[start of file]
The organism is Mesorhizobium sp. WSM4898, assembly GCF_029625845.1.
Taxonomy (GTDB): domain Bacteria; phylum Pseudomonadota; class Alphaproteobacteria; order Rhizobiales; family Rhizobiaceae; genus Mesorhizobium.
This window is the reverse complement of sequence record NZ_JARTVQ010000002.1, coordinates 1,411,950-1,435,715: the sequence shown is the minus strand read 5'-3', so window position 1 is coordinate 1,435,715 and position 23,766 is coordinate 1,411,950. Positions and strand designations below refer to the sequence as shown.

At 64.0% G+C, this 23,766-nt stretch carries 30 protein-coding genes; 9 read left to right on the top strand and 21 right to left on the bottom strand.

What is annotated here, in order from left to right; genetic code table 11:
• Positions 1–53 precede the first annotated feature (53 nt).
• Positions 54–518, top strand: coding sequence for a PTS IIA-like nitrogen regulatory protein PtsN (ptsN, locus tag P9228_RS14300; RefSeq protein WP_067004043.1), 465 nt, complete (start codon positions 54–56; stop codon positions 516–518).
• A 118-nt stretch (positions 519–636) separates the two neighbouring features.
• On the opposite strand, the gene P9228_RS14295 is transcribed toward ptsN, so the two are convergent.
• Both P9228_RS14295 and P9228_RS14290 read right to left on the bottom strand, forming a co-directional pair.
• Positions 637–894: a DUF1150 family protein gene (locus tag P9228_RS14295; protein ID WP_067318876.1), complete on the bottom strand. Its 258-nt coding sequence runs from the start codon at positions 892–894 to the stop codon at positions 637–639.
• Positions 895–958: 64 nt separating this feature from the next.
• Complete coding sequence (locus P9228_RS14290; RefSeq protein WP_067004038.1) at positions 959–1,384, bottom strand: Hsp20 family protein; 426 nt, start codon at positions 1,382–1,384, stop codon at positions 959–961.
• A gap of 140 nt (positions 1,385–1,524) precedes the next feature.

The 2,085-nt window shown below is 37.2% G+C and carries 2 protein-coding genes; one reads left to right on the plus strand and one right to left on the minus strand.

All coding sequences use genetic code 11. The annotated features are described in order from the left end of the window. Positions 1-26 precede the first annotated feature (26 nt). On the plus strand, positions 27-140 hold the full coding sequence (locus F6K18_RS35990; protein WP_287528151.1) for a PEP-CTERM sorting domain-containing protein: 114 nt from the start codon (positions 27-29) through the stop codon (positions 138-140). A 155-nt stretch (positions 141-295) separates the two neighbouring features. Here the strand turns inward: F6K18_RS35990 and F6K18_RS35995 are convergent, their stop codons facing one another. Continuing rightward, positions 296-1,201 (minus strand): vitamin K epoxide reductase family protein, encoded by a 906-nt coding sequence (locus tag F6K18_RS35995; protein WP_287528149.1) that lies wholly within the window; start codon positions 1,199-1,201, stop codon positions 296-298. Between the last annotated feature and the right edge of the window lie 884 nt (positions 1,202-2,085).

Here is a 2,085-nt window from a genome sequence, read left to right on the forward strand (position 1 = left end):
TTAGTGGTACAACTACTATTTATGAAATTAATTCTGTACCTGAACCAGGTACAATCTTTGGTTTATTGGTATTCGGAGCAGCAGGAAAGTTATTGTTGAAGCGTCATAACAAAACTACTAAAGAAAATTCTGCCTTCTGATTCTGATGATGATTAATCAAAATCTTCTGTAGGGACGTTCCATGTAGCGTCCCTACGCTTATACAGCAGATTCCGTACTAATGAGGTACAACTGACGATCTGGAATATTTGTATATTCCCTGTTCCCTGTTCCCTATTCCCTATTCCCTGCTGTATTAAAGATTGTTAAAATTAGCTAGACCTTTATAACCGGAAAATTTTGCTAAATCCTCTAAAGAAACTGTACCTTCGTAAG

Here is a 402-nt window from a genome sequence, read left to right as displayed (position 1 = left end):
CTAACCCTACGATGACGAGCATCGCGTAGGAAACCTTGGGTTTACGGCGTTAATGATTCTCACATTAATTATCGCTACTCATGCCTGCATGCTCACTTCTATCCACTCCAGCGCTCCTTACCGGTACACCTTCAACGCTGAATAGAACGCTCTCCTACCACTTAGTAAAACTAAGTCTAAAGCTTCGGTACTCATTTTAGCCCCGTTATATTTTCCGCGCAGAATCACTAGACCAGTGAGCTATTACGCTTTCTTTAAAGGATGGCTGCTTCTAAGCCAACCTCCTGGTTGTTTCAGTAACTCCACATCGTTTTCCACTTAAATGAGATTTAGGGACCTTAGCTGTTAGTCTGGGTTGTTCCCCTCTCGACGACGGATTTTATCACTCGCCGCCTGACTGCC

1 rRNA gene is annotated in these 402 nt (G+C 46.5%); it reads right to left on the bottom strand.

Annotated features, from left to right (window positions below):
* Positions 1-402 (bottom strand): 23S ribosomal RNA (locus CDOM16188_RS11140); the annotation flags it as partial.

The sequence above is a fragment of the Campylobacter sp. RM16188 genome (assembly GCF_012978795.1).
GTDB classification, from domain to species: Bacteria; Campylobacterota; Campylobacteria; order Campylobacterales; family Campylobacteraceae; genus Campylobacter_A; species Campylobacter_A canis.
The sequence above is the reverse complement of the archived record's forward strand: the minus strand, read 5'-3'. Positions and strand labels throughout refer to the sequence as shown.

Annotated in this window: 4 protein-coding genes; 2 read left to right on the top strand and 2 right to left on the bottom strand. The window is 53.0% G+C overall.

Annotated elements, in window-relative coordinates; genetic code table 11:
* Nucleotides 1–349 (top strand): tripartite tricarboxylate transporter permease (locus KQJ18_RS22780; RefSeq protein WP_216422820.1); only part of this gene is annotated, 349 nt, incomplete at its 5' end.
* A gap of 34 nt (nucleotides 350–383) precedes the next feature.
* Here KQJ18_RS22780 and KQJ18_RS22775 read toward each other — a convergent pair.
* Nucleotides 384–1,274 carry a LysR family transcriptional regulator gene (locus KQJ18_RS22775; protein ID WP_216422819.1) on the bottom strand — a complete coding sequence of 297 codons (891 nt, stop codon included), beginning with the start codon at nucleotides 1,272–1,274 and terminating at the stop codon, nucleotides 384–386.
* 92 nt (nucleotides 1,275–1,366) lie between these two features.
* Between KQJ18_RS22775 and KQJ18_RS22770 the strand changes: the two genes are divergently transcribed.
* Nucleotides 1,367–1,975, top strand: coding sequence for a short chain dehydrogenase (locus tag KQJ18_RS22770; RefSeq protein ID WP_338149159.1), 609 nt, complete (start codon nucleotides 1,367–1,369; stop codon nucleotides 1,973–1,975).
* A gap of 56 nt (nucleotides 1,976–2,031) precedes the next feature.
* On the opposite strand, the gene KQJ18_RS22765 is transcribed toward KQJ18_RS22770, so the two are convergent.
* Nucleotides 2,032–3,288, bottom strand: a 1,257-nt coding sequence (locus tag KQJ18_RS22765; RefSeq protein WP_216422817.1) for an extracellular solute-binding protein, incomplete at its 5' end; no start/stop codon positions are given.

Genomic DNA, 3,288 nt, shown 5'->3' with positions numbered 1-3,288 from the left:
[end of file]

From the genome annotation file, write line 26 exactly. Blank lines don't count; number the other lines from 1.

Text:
The sequence above is the reverse complement of the archived record's forward strand: the minus strand, read 5'-3'. Positions and strand labels throughout refer to the sequence as shown.